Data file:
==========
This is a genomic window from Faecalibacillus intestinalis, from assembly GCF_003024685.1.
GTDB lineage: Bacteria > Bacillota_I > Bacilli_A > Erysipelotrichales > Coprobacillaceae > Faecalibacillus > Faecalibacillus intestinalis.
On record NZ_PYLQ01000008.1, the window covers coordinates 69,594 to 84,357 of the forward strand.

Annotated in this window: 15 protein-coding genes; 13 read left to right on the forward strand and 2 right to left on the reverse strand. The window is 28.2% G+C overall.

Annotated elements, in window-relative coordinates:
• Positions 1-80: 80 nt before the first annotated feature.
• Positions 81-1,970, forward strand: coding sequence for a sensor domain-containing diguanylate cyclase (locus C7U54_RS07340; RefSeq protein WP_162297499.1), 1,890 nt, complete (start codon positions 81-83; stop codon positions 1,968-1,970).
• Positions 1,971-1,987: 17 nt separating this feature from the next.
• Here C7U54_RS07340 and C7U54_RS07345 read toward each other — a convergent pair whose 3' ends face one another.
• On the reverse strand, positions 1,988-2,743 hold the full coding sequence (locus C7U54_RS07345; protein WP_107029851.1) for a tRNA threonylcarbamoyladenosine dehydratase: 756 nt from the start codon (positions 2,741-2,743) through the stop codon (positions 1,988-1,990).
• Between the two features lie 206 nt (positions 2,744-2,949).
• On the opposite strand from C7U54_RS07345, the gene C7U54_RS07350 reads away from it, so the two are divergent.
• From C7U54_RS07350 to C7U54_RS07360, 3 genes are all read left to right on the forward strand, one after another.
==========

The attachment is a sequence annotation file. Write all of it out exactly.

This is a genomic window from Faecalibacillus intestinalis, from assembly GCF_003024685.1.
GTDB lineage: Bacteria > Bacillota_I > Bacilli_A > Erysipelotrichales > Coprobacillaceae > Faecalibacillus > Faecalibacillus intestinalis.
On record NZ_PYLQ01000008.1, the window covers coordinates 69,594 to 84,357 of the forward strand.

Annotated in this window: 15 protein-coding genes; 13 read left to right on the forward strand and 2 right to left on the reverse strand. The window is 28.2% G+C overall.

Annotated elements, in window-relative coordinates:
• Positions 1-80: 80 nt before the first annotated feature.
• Positions 81-1,970, forward strand: coding sequence for a sensor domain-containing diguanylate cyclase (locus C7U54_RS07340; RefSeq protein WP_162297499.1), 1,890 nt, complete (start codon positions 81-83; stop codon positions 1,968-1,970).
• Positions 1,971-1,987: 17 nt separating this feature from the next.
• Here C7U54_RS07340 and C7U54_RS07345 read toward each other — a convergent pair whose 3' ends face one another.
• On the reverse strand, positions 1,988-2,743 hold the full coding sequence (locus C7U54_RS07345; protein WP_107029851.1) for a tRNA threonylcarbamoyladenosine dehydratase: 756 nt from the start codon (positions 2,741-2,743) through the stop codon (positions 1,988-1,990).
• Between the two features lie 206 nt (positions 2,744-2,949).
• On the opposite strand from C7U54_RS07345, the gene C7U54_RS07350 reads away from it, so the two are divergent.
• From C7U54_RS07350 to C7U54_RS07360, 3 genes are all read left to right on the forward strand, one after another.